|Orsolani Erbaluce di Caluso La Rustìa 2010||search|
|Favaro Erbaluce di Caluso Le Chiusure 2010||search|
|Cantina dei Produttori Nebbiolo di Carema Carema Etichetta Bianca 2007||search|
|Castello di Uviglie Barbera del Monferrato Superiore Le Cave 2009||search|
|Poggio dei Gorleri Riviera Ligure di Ponente Pigato Cycnus 2010||search|
|Laura Aschero Riviera Ligure di Ponente Vermentino 2010||search|
|Gummerhof – Malojer A. A. Lagrein Gries 2009||search|
|Stachlburq – Baron von Kripp A. A. Valle Venosta Pinot Bianco 2010||search|
|Erste+Neue A. A. Lago di Caldaro CI. Superiore Puntay 2010||search|
|Ca’ Rugate Soave Classico Monte Alto 2009||search|
|Suavia Soave Classico Monte Carbonare 2009||search|
|Cavalchina Custoza Superiore Amedeo 2009||search|
|Santi Valpolicella Classico Superiore Ripasso Solane 2009||search|
Friuli Venezia Giulia
|Ronchi di Manzano COF Friulano 2010||search|
|Ronco del Tassi Collio Bianco Fosarin 2010||search|
|Il Carpino Collio Bianco V. Runc 2010||search|
|Ronco del Gelso Friuli lsonzo Malvasia 2010||search|
|Tenuta Pertinello Colli della Romagna Centrale Sangiovese Pertinello 2008||search|
|Gianfranco Paitrinieri Lambrusco di Sorbara Leclisse 2010||search|
|Chiarli Lambrusco di Sorbara Vecchia Modena Premium 2010||search|
|Ermete Medici & Figli Reggiano Concerto 2010||search|
|Orsi – San Vito C. B. Pignoletto Classico V. del Grotto 2009||search|
|Villa Venti Sangiovese di Romagna Superiore Primo Segno 2009||search|
|Tre Monti Sangiovese di Romagna Superiore Petrignone Riserva 2008||search|
|Tenuta di Lilliano Chianti Classico 2009||search|
|Mattia Barzaghi Vernaccia di San Gimignano Zeta 2010||search|
|La Lastra Vernaccia di San Gimignano Riserva 2009||search|
|San Savino – Poderi Capecci Offida Pecorino Ciprea 2010||search|
|Borgo Paglianetto Verdicchio di Matelica Vertis 2009||search|
|Bisci Verdicchio di Matelica Vign. Fogliano 2008||search|
|Bellsario Verdicchio di Matelica Cambrugiano Riserva 2008||search|
|Marotti Campi Verdicchio dei Castelli di Jesi Salmariano Riserva 2008||search|
|Tenuta di Tavignano Verdicchio dei Castelli di Jesi Superiore Misco 2010||search|
|Monte Schiavo Verdicchio dei Castelli di Jesi Superiore Pallio di S. Floriano 2010||search|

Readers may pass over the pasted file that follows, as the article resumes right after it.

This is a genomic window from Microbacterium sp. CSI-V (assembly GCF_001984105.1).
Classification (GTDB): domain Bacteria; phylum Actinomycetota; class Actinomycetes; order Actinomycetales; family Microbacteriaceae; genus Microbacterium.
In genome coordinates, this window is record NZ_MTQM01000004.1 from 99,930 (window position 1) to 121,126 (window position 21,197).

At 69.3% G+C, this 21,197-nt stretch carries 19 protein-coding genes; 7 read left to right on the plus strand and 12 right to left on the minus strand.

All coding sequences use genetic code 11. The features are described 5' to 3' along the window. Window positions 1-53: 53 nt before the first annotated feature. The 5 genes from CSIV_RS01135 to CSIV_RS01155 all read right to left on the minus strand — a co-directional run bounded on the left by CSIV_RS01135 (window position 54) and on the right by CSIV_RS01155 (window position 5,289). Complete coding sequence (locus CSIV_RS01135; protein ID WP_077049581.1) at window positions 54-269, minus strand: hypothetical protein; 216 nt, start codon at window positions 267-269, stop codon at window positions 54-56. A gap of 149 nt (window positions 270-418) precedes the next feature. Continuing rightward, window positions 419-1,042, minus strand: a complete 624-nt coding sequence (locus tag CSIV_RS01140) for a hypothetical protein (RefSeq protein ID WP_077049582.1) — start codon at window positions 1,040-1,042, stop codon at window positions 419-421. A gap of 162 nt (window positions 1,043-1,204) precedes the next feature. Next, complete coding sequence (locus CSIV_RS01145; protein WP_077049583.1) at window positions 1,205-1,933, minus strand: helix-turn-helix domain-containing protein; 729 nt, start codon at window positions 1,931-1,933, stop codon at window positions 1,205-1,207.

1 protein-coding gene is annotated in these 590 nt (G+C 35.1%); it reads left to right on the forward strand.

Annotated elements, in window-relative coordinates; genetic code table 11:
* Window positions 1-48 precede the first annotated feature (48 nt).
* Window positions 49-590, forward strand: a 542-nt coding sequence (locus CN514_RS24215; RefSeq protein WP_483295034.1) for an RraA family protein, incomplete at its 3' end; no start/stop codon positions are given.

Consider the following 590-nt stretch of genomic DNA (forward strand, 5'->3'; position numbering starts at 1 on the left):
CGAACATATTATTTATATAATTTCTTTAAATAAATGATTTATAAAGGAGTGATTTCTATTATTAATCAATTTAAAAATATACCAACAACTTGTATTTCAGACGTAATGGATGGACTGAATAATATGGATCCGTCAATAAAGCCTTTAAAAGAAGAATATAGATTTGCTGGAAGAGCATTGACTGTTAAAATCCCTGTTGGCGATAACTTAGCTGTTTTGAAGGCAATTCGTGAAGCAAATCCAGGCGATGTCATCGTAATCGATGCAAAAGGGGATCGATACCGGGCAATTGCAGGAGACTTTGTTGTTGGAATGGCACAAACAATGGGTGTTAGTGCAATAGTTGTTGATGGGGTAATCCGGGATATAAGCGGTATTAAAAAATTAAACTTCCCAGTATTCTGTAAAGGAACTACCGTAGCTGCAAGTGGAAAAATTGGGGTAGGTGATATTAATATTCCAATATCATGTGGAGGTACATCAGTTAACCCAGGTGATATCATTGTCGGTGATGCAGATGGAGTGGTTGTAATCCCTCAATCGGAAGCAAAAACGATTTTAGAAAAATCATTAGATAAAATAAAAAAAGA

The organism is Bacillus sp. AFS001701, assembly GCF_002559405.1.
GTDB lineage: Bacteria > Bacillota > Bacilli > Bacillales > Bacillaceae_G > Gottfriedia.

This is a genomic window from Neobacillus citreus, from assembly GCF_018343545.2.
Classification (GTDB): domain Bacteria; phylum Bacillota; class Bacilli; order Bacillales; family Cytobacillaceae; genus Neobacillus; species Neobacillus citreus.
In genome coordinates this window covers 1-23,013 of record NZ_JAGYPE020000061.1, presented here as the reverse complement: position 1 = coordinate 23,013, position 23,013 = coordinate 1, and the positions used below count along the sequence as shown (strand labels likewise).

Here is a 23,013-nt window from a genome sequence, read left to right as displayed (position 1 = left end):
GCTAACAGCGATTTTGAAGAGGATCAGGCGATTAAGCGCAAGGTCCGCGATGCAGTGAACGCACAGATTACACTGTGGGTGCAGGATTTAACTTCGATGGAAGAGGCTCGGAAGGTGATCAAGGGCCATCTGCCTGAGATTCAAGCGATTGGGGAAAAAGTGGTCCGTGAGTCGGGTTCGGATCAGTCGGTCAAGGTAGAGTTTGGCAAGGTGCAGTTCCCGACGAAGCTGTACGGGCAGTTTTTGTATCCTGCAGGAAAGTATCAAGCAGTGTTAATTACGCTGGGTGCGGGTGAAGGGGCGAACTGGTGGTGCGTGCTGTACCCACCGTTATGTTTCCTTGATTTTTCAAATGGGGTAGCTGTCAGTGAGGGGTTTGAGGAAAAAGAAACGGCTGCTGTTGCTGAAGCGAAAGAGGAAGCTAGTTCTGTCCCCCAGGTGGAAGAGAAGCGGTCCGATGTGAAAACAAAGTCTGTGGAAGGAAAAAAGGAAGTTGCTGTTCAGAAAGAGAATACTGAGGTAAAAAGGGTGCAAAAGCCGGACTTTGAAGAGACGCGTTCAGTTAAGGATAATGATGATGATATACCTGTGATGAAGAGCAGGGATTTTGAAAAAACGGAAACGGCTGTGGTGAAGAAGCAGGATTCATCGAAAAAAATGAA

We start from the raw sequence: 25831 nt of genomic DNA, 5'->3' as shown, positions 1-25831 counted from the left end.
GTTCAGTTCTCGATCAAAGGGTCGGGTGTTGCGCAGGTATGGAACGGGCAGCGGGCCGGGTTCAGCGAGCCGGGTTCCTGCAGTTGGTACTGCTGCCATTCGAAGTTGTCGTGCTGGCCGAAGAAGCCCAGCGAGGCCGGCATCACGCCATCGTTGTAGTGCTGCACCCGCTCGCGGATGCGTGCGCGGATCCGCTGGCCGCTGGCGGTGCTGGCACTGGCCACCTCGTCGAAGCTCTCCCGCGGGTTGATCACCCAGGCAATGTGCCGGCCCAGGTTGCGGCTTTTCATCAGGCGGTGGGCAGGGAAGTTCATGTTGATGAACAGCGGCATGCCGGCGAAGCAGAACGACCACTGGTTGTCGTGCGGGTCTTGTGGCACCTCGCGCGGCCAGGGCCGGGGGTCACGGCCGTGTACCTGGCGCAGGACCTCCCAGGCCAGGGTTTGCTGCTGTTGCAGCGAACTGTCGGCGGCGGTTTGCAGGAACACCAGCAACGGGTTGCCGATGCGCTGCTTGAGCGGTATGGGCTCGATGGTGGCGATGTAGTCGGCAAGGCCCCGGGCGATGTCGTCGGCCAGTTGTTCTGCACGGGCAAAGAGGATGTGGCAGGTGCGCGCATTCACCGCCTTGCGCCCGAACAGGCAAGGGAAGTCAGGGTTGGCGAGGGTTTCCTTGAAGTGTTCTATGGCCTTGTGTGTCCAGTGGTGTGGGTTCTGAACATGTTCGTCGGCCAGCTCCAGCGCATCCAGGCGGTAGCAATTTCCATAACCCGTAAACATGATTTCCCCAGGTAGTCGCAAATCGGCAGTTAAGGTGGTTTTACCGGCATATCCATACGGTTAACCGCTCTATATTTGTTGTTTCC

|La Distesa Verdicchio del Castelli di Jesi Superiore Gli Eremi Riserva 2009||search|
|Casale Marchese Clemens 2009||search|
|Sergio Mottura Grechetto Poggio della Costa 2010||search|
|Poggio Le Volpi Frascati Superiore Epos 2010||search|
|Podere Castorani Montepulciano d’Abruzzo Amorino 2007||search|
|Tiberio Pecorino 2010||search|
|Di Majo Norante Molise Aglianico Contado Riserva 2009||search|
|Rocca del Principe Fiano di Avellino 2010||search|
|Pietracupa Greco di Tufo 2010||search|
|Musto Carmelitano Aglianico del Vulture Serra del Prete 2009||search|
|Torrevento Castel del Monte Rosso V. Pedale Riserva 2008||search|
|Settesoli Cartagho Mandrarossa 2009||search|
|Planeta Plumbago 2009||search|
|Tenute Sella & Mosca Vermentino di Gallura Superiore Monteoro 2010||search|
|Giuseppe Gabbas Cannonau di Sardegna Dule Riserva 2008||search|
What’s your 2012 New Years resolution on vino?
It’s that time of year – did you make a New Year’s resolution about your vino drinking? Looking to move your wine habits to a better neighborhood, so to speak? Check out what others are doing for 2012 in our Facebook survey on New Year wine drinking resolutions.
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Hi — I’m glad I found your blog 🙂 I had an apartment in Bressanone, Italy, last February. I worked over there for a month — and really miss the food. And, the wines! I appreciate all of the wine tips in the blog.
Glad I found your blog (actually because you followed me on Twitter). I’m going to Lucca in April and as I’ve heard there are some excellent wines that CANNOT be exported I was wondering if any of those were worth seeking out to sample? Thanks.
Hi Kristen — any Italian wine producer that gets the proper government approval/paperwork completed can export their wines to the States. It requires some work on the part of the producer, but there are tens of thousands of wines that are exported outside of Italy and it’s very doable for any producer in Italy.
That said, many of the very small producers (say, less than 10,000 bottles/year of production) often don’t go to the effort of exporting because either 1) they can sell it all locally (in Italy), or 2) they can’t find an American importer who is willing to go to the effort. The small producers really tend to rely on boutique importers (kinda like Dall’Uva) that are willing to work with them.
The big importers that need to move millions of bottles a year to be profitable rarely put the effort into the small Italian producers unless they offer a cult wine.
If you’re heading to Lucca, you can bring back any wine you like into the States, practically speaking up to 10 cases. Just pick up a wine shipper box (styrofoam) at a local shipping center (try Mailboxes Etc, there’s one in Livorno and other nearby areas — search here on Google Maps), load it up with wine and tape the box securely, and just check it with your usual luggage on the flight back from Italy. I do it all the time.
You can find more info on how to find and bring back Italian wines from Italy in one of my previous Wine Journal blog posts. Check it out here: Traveling the Italian Wine Route, Part 2: Wine Tours and Tastings.
If you have a specific wine you’d like me to try and find, just leave a comment here and see what I can do to help you out.